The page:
Jell-O was once the American national dessert. Here’s how it fell from grace.
It was once a staple of our nation’s culinary vocabulary. In the late 1940s, Jell-O was introduced to the U.S., appearing in grocery store advertisements and on menus as a dish to be enjoyed with a spoonful of vanilla ice cream. As a result of this and other wartime advertising campaigns, its national reputation as a delicious treat grew rapidly. By the end of World War II, Jell-O ice cream was the number one summertime item on the market, and for the next 40 or so years, it remained a summery staple at every corner store.
Then, in the early 1970s, a new marketing campaign brought Jell-O back into our pantries and into our consciousness as something truly patriotic.
President Richard Nixon famously declared, “I like my eggs sunny-side up” during his 1960 campaign and subsequently, the United States became known as the “Sunny South.” (Yes, of course, we are all from a place called Georgia, but I like my eggs sunny-side up.)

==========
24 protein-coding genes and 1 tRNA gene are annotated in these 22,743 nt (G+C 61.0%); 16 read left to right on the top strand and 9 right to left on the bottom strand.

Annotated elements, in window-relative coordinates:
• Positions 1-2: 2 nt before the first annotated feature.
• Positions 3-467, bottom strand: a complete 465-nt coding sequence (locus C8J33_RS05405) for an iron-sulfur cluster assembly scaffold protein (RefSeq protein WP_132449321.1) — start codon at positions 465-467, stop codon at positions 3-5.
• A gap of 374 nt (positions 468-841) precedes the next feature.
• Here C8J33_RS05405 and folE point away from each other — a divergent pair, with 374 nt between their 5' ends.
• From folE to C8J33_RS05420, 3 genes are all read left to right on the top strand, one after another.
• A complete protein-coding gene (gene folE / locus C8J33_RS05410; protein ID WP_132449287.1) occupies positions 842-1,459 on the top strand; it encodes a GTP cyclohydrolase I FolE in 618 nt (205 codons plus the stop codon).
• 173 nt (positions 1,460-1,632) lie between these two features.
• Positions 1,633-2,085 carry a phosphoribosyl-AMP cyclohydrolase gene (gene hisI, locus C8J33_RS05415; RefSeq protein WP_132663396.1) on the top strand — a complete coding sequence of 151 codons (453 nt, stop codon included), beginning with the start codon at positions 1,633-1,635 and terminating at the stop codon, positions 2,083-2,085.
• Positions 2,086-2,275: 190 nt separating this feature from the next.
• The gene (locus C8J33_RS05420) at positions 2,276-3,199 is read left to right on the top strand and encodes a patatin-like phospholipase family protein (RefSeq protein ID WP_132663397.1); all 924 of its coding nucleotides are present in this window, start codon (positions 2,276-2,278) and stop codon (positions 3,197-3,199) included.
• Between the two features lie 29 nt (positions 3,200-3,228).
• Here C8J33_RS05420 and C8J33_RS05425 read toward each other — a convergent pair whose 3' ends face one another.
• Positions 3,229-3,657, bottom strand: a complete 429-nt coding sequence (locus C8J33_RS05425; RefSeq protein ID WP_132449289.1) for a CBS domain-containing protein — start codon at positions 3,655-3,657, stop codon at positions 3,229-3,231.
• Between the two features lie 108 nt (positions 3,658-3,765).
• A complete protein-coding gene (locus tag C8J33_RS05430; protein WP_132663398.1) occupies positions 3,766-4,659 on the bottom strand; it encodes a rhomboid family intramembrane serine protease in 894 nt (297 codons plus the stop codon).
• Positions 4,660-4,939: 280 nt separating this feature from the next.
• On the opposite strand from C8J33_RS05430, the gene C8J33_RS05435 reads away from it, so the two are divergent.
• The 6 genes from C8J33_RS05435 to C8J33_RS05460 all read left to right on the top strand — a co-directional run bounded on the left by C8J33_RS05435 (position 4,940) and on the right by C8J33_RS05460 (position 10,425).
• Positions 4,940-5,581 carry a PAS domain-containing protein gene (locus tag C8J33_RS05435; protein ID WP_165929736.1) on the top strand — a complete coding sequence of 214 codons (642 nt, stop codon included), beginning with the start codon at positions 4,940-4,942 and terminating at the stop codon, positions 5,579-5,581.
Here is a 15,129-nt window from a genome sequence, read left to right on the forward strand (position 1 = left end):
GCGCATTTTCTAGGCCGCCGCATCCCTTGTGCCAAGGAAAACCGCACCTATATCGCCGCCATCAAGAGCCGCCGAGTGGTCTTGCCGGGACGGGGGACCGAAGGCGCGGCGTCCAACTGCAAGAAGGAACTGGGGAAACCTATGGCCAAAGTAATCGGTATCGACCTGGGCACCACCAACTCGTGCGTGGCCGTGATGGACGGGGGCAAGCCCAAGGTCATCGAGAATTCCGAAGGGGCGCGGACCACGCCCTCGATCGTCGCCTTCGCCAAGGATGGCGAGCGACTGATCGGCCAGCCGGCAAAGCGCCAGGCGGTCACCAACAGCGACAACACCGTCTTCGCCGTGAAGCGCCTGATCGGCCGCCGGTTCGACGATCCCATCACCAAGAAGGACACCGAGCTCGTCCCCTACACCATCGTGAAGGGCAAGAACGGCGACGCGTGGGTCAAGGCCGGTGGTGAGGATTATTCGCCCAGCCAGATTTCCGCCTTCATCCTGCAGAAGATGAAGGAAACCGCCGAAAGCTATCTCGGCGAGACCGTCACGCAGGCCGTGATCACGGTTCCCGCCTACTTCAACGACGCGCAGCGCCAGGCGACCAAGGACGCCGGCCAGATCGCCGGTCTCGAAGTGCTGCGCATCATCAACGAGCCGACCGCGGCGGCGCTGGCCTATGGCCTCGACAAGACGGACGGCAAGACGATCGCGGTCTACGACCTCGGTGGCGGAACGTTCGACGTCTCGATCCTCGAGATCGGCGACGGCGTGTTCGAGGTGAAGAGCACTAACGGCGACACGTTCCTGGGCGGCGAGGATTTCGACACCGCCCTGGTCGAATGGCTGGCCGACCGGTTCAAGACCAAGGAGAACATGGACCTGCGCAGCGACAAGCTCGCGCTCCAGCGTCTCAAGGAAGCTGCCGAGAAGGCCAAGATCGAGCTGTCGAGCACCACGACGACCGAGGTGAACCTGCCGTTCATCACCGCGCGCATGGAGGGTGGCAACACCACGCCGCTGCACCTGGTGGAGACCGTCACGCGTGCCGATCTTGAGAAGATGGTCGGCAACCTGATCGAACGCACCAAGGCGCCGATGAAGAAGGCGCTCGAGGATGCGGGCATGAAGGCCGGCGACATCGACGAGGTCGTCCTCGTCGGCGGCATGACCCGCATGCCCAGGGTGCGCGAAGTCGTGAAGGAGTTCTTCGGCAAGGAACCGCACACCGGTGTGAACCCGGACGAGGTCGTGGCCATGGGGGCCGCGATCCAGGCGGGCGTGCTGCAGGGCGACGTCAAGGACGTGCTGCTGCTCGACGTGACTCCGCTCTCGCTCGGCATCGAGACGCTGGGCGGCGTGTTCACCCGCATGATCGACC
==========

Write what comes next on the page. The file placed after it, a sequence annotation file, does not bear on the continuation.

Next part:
The first Jell-O brand in the U.S. was introduced in the early 1970s by Jell-O, Inc., a subsidiary of General Foods, the now-corporate parent company of Dunkin’ Donuts. In 1975, General Foods changed its name to the Jell-O Corporation, which is also known as JCS. The following year, the company purchased Wrigley’s. Jell-O is now sold worldwide through its global network of stores and by mailorder.
Jell-O is now more than a mere snack. It is a highly profitable business. This may seem surprising since the company’s slogan “Give Your Child Jell-O, So She Can Play” should have come as no surprise. This is because the company has long promoted the idea that it is “more than a snack.” In fact, as its website explains:
“Jell-O is a treat for children, but it’s more than a snack. The Jell-O® line of frozen dessert products, including gelatin desserts and ice cream, are also nutritious. The products are nutritious because they are low in sugar, fat, and calories. In addition, the line includes products that meet the